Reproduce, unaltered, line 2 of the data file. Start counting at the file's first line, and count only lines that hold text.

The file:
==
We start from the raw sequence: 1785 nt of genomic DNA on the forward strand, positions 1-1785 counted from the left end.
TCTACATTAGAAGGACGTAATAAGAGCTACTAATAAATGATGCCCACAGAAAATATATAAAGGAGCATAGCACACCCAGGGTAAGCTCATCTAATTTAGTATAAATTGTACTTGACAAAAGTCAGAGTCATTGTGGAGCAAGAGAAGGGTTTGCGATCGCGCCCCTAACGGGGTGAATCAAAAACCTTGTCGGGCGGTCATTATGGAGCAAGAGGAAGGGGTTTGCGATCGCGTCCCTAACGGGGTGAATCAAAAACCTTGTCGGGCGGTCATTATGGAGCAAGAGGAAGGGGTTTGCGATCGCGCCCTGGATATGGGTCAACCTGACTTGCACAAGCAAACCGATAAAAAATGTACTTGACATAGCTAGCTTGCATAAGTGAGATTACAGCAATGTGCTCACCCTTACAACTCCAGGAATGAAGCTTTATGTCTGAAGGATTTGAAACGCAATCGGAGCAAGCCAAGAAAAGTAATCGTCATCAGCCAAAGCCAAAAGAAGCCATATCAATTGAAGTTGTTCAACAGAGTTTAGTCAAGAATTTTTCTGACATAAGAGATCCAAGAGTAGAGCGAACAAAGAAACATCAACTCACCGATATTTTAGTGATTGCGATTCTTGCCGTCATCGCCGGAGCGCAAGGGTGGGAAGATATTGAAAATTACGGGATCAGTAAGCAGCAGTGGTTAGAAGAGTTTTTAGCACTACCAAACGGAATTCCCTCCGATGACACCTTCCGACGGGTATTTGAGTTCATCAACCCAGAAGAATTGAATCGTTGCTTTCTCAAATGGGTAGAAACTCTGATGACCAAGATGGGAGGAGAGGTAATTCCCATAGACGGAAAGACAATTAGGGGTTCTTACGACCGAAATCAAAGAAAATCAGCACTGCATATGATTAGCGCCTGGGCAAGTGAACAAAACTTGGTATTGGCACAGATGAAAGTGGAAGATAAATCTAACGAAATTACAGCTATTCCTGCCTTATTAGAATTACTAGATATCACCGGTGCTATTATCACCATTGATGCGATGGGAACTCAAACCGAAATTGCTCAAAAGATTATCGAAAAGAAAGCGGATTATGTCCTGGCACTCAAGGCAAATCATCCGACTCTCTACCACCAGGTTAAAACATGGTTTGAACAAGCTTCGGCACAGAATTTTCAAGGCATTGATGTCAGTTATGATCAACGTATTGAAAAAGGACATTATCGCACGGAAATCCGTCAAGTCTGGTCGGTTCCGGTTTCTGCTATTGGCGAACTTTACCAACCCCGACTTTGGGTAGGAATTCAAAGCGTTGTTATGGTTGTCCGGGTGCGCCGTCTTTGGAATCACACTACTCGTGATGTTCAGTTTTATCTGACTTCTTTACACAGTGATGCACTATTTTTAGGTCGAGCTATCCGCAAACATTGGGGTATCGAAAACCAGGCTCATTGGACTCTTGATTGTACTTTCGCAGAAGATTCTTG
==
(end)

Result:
TCTACATTAGAAGGACGTAATAAGAGCTACTAATAAATGATGCCCACAGAAAATATATAAAGGAGCATAGCACACCCAGGGTAAGCTCATCTAATTTAGTATAAATTGTACTTGACAAAAGTCAGAGTCATTGTGGAGCAAGAGAAGGGTTTGCGATCGCGCCCCTAACGGGGTGAATCAAAAACCTTGTCGGGCGGTCATTATGGAGCAAGAGGAAGGGGTTTGCGATCGCGTCCCTAACGGGGTGAATCAAAAACCTTGTCGGGCGGTCATTATGGAGCAAGAGGAAGGGGTTTGCGATCGCGCCCTGGATATGGGTCAACCTGACTTGCACAAGCAAACCGATAAAAAATGTACTTGACATAGCTAGCTTGCATAAGTGAGATTACAGCAATGTGCTCACCCTTACAACTCCAGGAATGAAGCTTTATGTCTGAAGGATTTGAAACGCAATCGGAGCAAGCCAAGAAAAGTAATCGTCATCAGCCAAAGCCAAAAGAAGCCATATCAATTGAAGTTGTTCAACAGAGTTTAGTCAAGAATTTTTCTGACATAAGAGATCCAAGAGTAGAGCGAACAAAGAAACATCAACTCACCGATATTTTAGTGATTGCGATTCTTGCCGTCATCGCCGGAGCGCAAGGGTGGGAAGATATTGAAAATTACGGGATCAGTAAGCAGCAGTGGTTAGAAGAGTTTTTAGCACTACCAAACGGAATTCCCTCCGATGACACCTTCCGACGGGTATTTGAGTTCATCAACCCAGAAGAATTGAATCGTTGCTTTCTCAAATGGGTAGAAACTCTGATGACCAAGATGGGAGGAGAGGTAATTCCCATAGACGGAAAGACAATTAGGGGTTCTTACGACCGAAATCAAAGAAAATCAGCACTGCATATGATTAGCGCCTGGGCAAGTGAACAAAACTTGGTATTGGCACAGATGAAAGTGGAAGATAAATCTAACGAAATTACAGCTATTCCTGCCTTATTAGAATTACTAGATATCACCGGTGCTATTATCACCATTGATGCGATGGGAACTCAAACCGAAATTGCTCAAAAGATTATCGAAAAGAAAGCGGATTATGTCCTGGCACTCAAGGCAAATCATCCGACTCTCTACCACCAGGTTAAAACATGGTTTGAACAAGCTTCGGCACAGAATTTTCAAGGCATTGATGTCAGTTATGATCAACGTATTGAAAAAGGACATTATCGCACGGAAATCCGTCAAGTCTGGTCGGTTCCGGTTTCTGCTATTGGCGAACTTTACCAACCCCGACTTTGGGTAGGAATTCAAAGCGTTGTTATGGTTGTCCGGGTGCGCCGTCTTTGGAATCACACTACTCGTGATGTTCAGTTTTATCTGACTTCTTTACACAGTGATGCACTATTTTTAGGTCGAGCTATCCGCAAACATTGGGGTATCGAAAACCAGGCTCATTGGACTCTTGATTGTACTTTCGCAGAAGATTCTTG